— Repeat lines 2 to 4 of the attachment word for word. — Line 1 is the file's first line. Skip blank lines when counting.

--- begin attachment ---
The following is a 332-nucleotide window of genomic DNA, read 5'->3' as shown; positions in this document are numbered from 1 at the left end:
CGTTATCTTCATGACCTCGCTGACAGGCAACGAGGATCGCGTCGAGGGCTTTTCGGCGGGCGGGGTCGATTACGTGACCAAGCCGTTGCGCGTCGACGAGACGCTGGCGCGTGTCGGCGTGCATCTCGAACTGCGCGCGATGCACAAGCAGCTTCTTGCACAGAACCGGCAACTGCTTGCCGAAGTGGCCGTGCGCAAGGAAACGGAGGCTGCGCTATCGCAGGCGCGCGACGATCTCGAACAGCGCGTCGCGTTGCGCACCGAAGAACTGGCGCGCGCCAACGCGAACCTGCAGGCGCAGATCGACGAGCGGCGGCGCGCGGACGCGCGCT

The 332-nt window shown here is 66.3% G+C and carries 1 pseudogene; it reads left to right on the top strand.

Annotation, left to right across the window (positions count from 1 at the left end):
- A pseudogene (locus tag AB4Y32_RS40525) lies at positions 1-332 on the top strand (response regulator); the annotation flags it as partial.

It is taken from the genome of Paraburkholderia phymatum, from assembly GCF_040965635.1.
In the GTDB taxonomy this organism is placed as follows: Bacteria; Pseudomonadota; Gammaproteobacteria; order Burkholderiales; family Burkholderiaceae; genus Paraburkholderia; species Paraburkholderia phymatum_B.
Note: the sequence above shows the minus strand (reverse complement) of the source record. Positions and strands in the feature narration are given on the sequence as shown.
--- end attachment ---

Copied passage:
CGTTATCTTCATGACCTCGCTGACAGGCAACGAGGATCGCGTCGAGGGCTTTTCGGCGGGCGGGGTCGATTACGTGACCAAGCCGTTGCGCGTCGACGAGACGCTGGCGCGTGTCGGCGTGCATCTCGAACTGCGCGCGATGCACAAGCAGCTTCTTGCACAGAACCGGCAACTGCTTGCCGAAGTGGCCGTGCGCAAGGAAACGGAGGCTGCGCTATCGCAGGCGCGCGACGATCTCGAACAGCGCGTCGCGTTGCGCACCGAAGAACTGGCGCGCGCCAACGCGAACCTGCAGGCGCAGATCGACGAGCGGCGGCGCGCGGACGCGCGCT

The 332-nt window shown here is 66.3% G+C and carries 1 pseudogene; it reads left to right on the top strand.

Annotation, left to right across the window (positions count from 1 at the left end):